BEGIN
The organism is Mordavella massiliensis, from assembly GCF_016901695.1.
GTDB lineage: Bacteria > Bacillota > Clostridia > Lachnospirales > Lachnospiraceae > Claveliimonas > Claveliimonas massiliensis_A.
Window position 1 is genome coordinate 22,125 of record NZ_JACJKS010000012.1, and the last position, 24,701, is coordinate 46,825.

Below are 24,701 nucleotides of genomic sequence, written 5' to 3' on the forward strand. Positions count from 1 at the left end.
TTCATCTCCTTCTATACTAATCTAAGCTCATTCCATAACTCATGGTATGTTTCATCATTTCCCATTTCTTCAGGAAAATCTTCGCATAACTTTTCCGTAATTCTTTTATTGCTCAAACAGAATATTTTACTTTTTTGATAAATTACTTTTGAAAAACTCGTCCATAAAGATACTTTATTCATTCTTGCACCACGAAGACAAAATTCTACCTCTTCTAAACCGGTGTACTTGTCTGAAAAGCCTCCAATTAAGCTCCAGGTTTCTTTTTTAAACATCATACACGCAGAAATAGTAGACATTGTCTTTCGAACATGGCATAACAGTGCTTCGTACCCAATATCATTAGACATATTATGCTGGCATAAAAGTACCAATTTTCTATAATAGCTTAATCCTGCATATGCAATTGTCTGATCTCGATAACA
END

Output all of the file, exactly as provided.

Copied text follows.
The organism is Mordavella massiliensis, from assembly GCF_016901695.1.
GTDB lineage: Bacteria > Bacillota > Clostridia > Lachnospirales > Lachnospiraceae > Claveliimonas > Claveliimonas massiliensis_A.
Window position 1 is genome coordinate 22,125 of record NZ_JACJKS010000012.1, and the last position, 24,701, is coordinate 46,825.

Below are 24,701 nucleotides of genomic sequence, written 5' to 3' on the forward strand. Positions count from 1 at the left end.
TTCATCTCCTTCTATACTAATCTAAGCTCATTCCATAACTCATGGTATGTTTCATCATTTCCCATTTCTTCAGGAAAATCTTCGCATAACTTTTCCGTAATTCTTTTATTGCTCAAACAGAATATTTTACTTTTTTGATAAATTACTTTTGAAAAACTCGTCCATAAAGATACTTTATTCATTCTTGCACCACGAAGACAAAATTCTACCTCTTCTAAACCGGTGTACTTGTCTGAAAAGCCTCCAATTAAGCTCCAGGTTTCTTTTTTAAACATCATACACGCAGAAATAGTAGACATTGTCTTTCGAACATGGCATAACAGTGCTTCGTACCCAATATCATTAGACATATTATGCTGGCATAAAAGTACCAATTTTCTATAATAGCTTAATCCTGCATATGCAATTGTCTGATCTCGATAACA